Browse Articles

Article|01 Jun 2020|OPEN
Draft genome of the Native American cold hardy grapevine Vitis riparia Michx. ‘Manitoba 37’
Sagar Patel1 & Michael Robben1
1Agronomy, Horticulture and Plant Science Department and BioSNTR, South Dakota State University, Brookings, SD, 57006, USA

Horticulture Research 7,
Article number: 20092 (2020)
doi: 10.1038/hortres.2020.92
Views: 338

Received: 28 Jan 2020
Revised: 31 Mar 2020
Accepted: 31 Mar 2020
Published online: 01 Jun 2020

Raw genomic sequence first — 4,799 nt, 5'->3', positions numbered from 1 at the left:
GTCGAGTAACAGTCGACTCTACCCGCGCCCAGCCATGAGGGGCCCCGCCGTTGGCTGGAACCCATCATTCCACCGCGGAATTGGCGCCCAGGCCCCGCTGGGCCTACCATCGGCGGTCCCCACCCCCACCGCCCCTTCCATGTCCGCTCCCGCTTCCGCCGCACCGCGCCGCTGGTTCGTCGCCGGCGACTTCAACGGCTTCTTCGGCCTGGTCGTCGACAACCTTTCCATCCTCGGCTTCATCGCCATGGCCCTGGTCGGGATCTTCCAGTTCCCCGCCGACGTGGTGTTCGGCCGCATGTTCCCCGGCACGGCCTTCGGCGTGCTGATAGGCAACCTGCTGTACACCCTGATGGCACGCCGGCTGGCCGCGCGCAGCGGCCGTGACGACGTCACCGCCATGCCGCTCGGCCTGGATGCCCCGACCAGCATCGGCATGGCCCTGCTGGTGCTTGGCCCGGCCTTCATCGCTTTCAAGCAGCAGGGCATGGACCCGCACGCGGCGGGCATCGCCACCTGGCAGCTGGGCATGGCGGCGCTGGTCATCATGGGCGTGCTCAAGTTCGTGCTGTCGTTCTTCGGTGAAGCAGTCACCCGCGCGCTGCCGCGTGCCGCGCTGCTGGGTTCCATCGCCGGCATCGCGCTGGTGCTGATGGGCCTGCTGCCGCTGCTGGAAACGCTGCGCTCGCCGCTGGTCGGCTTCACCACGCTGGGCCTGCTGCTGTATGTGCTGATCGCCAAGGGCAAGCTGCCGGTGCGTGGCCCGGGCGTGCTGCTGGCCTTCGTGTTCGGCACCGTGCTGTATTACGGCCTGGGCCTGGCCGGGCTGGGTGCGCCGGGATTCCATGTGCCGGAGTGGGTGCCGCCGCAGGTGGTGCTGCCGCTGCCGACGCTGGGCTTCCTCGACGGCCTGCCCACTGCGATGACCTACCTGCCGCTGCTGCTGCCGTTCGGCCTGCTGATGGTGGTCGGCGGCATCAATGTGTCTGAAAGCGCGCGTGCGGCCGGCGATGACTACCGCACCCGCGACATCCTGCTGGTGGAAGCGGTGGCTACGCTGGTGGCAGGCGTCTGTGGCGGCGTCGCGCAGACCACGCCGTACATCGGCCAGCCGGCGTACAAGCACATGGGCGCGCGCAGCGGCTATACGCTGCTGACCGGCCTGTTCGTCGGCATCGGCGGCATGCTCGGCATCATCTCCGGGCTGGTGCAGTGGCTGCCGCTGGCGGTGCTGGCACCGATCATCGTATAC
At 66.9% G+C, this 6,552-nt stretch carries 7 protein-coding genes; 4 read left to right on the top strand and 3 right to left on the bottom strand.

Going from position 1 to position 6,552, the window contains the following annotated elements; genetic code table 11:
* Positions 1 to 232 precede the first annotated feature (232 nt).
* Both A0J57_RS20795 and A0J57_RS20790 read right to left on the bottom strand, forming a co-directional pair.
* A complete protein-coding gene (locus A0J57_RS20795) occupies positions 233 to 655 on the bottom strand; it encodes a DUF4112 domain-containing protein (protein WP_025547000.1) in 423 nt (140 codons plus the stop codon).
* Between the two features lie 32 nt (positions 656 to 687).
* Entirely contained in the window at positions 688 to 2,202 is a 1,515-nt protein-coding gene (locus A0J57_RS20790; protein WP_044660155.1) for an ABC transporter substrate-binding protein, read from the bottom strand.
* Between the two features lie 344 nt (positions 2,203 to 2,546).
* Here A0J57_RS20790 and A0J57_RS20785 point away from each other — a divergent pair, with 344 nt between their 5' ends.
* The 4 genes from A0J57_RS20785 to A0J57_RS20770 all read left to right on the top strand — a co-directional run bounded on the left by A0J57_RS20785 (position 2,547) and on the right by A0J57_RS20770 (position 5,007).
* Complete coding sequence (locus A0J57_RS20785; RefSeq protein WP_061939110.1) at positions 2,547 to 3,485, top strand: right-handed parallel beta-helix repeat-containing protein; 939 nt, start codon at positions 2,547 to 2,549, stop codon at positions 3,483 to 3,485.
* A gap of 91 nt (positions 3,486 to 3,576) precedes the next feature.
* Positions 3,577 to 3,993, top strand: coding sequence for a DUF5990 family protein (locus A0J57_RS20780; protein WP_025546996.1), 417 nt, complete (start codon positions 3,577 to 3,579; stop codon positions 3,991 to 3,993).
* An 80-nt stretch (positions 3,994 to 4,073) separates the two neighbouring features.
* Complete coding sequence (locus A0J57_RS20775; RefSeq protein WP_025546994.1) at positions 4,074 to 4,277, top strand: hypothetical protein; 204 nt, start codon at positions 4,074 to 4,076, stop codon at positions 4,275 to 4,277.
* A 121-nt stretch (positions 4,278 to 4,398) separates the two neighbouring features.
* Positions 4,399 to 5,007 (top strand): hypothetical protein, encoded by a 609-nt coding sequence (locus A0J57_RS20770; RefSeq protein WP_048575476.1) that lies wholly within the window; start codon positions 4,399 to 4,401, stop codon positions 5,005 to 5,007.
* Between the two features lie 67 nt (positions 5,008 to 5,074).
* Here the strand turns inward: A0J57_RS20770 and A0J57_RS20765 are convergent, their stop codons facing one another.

Vitis riparia, a critically important Native American grapevine species, is used globally in rootstock and scion breeding and contributed to the recovery of the French wine industry during the mid-19th century phylloxera epidemic. This species has abiotic and biotic stress tolerance and the largest natural geographic distribution of the North American grapevine species. Here we report an Illumina short-read 369X coverage, draft de novo heterozygous genome sequence of V. riparia Michx. ‘Manitoba 37’ with the size of ~495 Mb for 69,616 scaffolds and a N50 length of 518,740 bp. Using RNAseq data, 40,019 coding sequences were predicted and annotated. Benchmarking with Universal Single-Copy Orthologs (BUSCO) analysis of predicted gene models found 96% of the complete BUSCOs in this assembly. The assembly continuity and completeness were further validated using V. riparia ESTs, BACs, and three de novo transcriptome assemblies of three different V. riparia genotypes resulting in >98% of respective sequences/transcripts mapping with this assembly. Alignment of the V. riparia assembly and predicted CDS with the latest V. vinifera ‘PN40024’ CDS and genome assembly showed 99% CDS alignment and a high degree of synteny. An analysis of plant transcription factors indicates a high degree of homology with the V. vinifera transcription factors. QTL mapping to V. riparia ‘Manitoba 37’ and V. vinifera PN40024 has identified genetic relationships to phenotypic variation between species. This assembly provides reference sequences, gene models for marker development and understanding V. riparia’s genetic contributions in grape breeding and research.